Download Arabic Maqamaat PDF

TitleArabic Maqamaat
TagsMusical Notation Elements Of Music Performing Arts Musical Compositions Pitch (Music)
File Size1.9 MB
Total Pages88
Document Text Contents
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for the first time in the treatises written in the

fourteenth century by Al-Sheikh Al-

Safadi andAbdulqadir Al-Maraghi, and has since

then been used as a technical term in Arabic

music. The maqam is a modal structure that

characterizes the art of music of countries in

North Africa, the Near East and Central Asia. In

this area we can distinguish three main musical

cultures which all belong to the modal family,

namely the Turkish, the Greek, the Persian and

the Arabic.

A strong similarity exists between these three

families in which the same modal structure is

known as Makam in Turkish music, Dastgah in

Persian music, Mugam in Azerbaijan, Meqam in

Kurdish music, Makam in Assyrian

music, Shash Maqom in Uzbek music
and Muqam in Uyghur music.

The maqam was preceded by seven centuries,

by the Dastgah of Persia, developed by Barbod.

Many Arabic maqams can trace their names to

the Persian language,

e.g. Nikriz, Farahfaza, Suzidil, Suznak,

Rast, Sikah (from Se-

Gah), Jiharkah (from Chehar-Gah)

and Nairuz (from Nowruz). The reverse is also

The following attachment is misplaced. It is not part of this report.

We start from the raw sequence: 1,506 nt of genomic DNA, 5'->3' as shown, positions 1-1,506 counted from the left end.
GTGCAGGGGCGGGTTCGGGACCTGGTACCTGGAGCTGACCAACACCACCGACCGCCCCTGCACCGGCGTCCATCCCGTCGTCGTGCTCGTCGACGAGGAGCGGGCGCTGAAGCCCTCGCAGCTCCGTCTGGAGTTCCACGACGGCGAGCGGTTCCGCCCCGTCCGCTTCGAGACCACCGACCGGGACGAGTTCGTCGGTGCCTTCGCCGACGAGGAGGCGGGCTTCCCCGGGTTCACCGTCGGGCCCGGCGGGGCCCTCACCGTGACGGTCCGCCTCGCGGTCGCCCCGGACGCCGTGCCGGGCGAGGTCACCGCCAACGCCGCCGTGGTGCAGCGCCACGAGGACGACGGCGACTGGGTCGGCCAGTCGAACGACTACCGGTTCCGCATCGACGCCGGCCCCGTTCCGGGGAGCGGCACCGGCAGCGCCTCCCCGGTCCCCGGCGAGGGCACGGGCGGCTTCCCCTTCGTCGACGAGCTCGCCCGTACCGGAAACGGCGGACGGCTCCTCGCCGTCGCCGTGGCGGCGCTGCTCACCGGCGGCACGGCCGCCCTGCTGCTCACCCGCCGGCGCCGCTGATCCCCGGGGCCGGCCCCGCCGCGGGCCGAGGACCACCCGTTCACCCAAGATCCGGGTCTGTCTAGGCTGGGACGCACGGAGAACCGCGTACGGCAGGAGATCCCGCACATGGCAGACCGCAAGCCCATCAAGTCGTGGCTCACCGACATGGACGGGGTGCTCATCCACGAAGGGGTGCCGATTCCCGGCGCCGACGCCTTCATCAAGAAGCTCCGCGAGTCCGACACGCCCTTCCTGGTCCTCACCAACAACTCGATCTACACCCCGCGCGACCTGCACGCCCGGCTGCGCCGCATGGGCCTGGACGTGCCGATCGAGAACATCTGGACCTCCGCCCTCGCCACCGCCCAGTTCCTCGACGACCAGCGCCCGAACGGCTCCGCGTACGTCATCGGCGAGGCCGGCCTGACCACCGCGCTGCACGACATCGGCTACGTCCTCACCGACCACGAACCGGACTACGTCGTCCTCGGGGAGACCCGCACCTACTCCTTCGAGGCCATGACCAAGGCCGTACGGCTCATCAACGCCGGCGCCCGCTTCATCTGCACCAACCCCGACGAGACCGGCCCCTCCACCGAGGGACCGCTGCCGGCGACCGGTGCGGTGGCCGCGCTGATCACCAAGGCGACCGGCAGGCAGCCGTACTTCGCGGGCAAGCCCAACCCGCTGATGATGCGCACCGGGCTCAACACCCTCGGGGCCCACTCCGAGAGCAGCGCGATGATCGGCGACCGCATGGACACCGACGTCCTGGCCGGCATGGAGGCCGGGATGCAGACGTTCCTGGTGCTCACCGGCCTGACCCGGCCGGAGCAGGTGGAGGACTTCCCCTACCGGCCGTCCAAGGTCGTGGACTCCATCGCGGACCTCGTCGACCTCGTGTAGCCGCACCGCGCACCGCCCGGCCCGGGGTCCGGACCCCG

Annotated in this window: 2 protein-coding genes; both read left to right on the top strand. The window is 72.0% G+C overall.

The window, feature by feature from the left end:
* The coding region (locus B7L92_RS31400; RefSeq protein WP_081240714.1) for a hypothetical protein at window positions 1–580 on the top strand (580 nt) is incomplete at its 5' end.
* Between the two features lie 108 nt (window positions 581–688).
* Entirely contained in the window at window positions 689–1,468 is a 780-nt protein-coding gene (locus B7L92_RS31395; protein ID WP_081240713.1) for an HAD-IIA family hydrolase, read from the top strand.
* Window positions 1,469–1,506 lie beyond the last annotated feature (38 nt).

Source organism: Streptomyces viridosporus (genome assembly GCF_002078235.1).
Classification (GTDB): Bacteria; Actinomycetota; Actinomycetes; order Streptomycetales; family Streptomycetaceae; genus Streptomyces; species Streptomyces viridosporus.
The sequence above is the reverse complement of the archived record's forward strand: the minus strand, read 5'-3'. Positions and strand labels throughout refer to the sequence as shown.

true, with Persian Goosheh names taken from

Arabic, e.g. Hejaz (from Hijaz), Hoseynî (from

Husseini), Oshshagh (from 'Ushshaq) and Hodi.

Similarly, many Arabic maqam names come from

the Turkish Makam, such as Sultani

Yekah, Buselik and Bastanikar, while the

following Turkish Makamnames trace their origin

to

Arabic: Hiçāz, Irak, Huseyni, Sűnbűle and Uşşak.

Tuning system

Arabic maqams are based on a musical scale of 7

notes that repeats at the octave.

Some maqams have 2 or more alternative scales

(e.g. Rast, Nahawand and Hijaz). Maqam scales

in traditional Arabic music are microtonal, not

based on a twelve-tone equal-tempered musical

tuning system, as is the case in modern Western

Music. Most maqam scales include a perfect fifth

or a perfect fourth (or both), and all octaves are

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http://www.classicalarabicmusic.com/index.htm
http://www.classicalarabicmusic.com/music structure.htm
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http://www.classicalarabicmusic.com/music structure.htm

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